An important collection of blue and white patterned Caughley porcelain assembled by a Shropshire collector sold for £72,000 as part of our Country House Auction on Wednesday.
The collection, which belonged to the Rev Maurice Wright and his wife, Janet and included more than 400 pieces, was valued at around £70,000 and went under the hammer on the first day of Halls Fine Art two-day £300,000 auction.
Caughley porcelain collectors packed the saleroom to bid as the prized collection was sold by Halls’ fine art director Jeremy Lamond. Members of the Caughley Society, of which Mr Wright is president, were invited to a private viewing of the collection last Friday evening.
Each of the pieces had full provenance and many were extremely rare. Top price of £3,700 went to an “exceptionally important” mask-head jug dated 1790 and initialled JH. The jug was printed in blue on both sides with a ‘Severn Trow’ passing underneath the Shropshire Ironbridge and an angler in the foreground.
Halls’ European ceramics specialist Caroline Dennard speculated that the initials could refer to John Hill, a member of the Hill family of Hawkstone who was 21 in 1790. Col. John Hill was born in 1769 and died in 1814, the son of John Hill, 3rd Baronet (1740-1824) and father of Rowland, the 1st Viscount. The Hills of Hawkstone were well known as patrons of both Caughley and Coalport.
Sir John Hill (3rd Baronet) was involved in a Parliamentary scandal and unpleasant family row about the result of the 1796 election. He commissioned the Coalport Election as a protest at the result and a campaign to get the result overturned. He had rejected a claimed family agreement that he would step aside for his cousin, Sir Richard Hill of Attingham, and then lost by 44 votes.
A mug transfer-printed in the Fisherman and very rare Tiger pattern, named and dated ‘James Bullock, 1779’, sold for £2,300. Research revealed a James, son of Joseph and Elizabeth Bullock, was baptised on May 19, 1757 in Kidderminster.
“This is the first known dated piece in the Fisherman pattern and is a relatively early date,” said Miss Dennard. “There is some suggestion that the illustrator of Aesop’s Fables may have been responsible for engraving the tiger on the mug.”
Other leading prices from the collection were £3,100 for a rare dated mug painted with Fruit Sprays and the wedding inscription M. above R.E alongside the date 1776, £1,800 for a pounce pot transfer-printed with sprigs, circa 1776-85, £1,700 for a very rare and small vase painted with the Three Boats pattern, circa 1780-90, £1,550 for a mask-head jug printed in the Birds in the Branches pattern, circa 1782-90, £1,150 for a toy guglet or water bottle, painted in underglaze blue with the Island miniature pattern, circa 1780-90 and £1,100 for a mug transfer-printed with Stalked Fruit and a Fox, circa 1776-80.
Lot 133: A rare dated mug painted with Fruit Sprays and a wedding inscription sold for £3,100.
“It’s the best and most representative collection of Caughley that we have ever sold,” said Miss Dennard. “It represented a lifetime’s work and Mr and Mrs Wright dedicated their spare time to collecting.
“Mr Wright has been responsible for some of the scholarship behind the Caughley reference book and more than 80 pieces from the collection are featured in the book. The collection created huge interest amongst Caughley collectors nationwide and the fact that our saleroom was full demonstrates how popular it was.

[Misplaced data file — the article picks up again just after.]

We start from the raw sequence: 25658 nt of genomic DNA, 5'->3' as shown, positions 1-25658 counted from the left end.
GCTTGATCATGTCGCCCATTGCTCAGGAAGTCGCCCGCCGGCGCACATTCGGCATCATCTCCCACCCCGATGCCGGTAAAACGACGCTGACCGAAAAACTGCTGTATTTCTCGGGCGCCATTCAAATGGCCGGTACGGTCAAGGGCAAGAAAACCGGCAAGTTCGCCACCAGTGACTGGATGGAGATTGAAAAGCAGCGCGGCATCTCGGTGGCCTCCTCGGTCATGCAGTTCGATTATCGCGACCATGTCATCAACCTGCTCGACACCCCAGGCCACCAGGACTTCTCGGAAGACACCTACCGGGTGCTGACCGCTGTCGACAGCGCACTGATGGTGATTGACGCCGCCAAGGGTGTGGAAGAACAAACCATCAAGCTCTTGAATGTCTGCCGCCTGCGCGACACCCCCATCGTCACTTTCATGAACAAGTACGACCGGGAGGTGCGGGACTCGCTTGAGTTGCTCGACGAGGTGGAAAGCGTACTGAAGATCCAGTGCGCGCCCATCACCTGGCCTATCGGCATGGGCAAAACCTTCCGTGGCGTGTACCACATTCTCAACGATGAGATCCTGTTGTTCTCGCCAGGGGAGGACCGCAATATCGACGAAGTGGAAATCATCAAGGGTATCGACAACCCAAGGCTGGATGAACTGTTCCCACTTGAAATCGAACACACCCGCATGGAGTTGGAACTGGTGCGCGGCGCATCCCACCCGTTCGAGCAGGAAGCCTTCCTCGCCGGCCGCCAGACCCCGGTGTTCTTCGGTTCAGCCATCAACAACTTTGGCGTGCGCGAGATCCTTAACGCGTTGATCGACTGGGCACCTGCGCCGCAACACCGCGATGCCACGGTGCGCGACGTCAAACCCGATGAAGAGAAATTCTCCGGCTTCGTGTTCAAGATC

“The auction result shows that the market for 18th century blue and white porcelain is still very strong. People are prepared to pay a premium for the rarest pieces but even the more common patterns achieved good prices.”
Mr and Mrs Wright, who live near Shrewsbury, had collected the porcelain since the 1970s and he was a joint author of the definitive Caughley reference book.
In the foreword to the auction catalogue. Mr Wright stated: “The theory behind our collection resembled stamp collecting – to get one of each denomination and variety. Then by combining patterns and shapes, it was possible to reduce the number of necessary pieces so, when some must-have piece came along, there were spares to sell. The ideal was a rare pattern on a rare shape. We collected only Caughley and eventually only blue and white.
“So, like Topsy, the collection grew until it was overgrown, so Janet said! It may not be the best or biggest in private hands, nevertheless it is probably the most representative collection to come on the market with some undoubted rarities and question marks.“
Halls had previously sold two large Caughley collections. Professor Charles Bawden’s collection made £31,000 two years ago and a Worcestershire collection sold for £56,000 in 2010.
Caughley porcelain was made in the 18th century – from around 1775-’99 – by Ambrose Gallimore and Thomas Turner at Caughley, near Broseley. Many shapes and patterns were produced, including tea services, dinner services and everyday objects used in the households of the emerging middle classes. The porcelain was decorated mostly in underglaze blue, but also with enamel colours and added gilding.
Also included in the auction was a collection of 18th century English porcelain figures by Derby, Bow, Chelsea and other makers which sold for more than £7,000. The figures, which came with an archive of research, had been owned by a Mid Wales family for around 60 years and were collected from a dealer in Winchester.
Top selling lots from the collection were a Bow figure of a milkmaid dating to around 1754, which sold for £1,050 and a Chelsea porcelain figure of a female shepherdess from around 1765, which made £900.
For more information, please contact Jeremy Lamond, Halls’ fine art director, or Caroline Dennard, European ceramics specialist, on Tel: 01743 450700.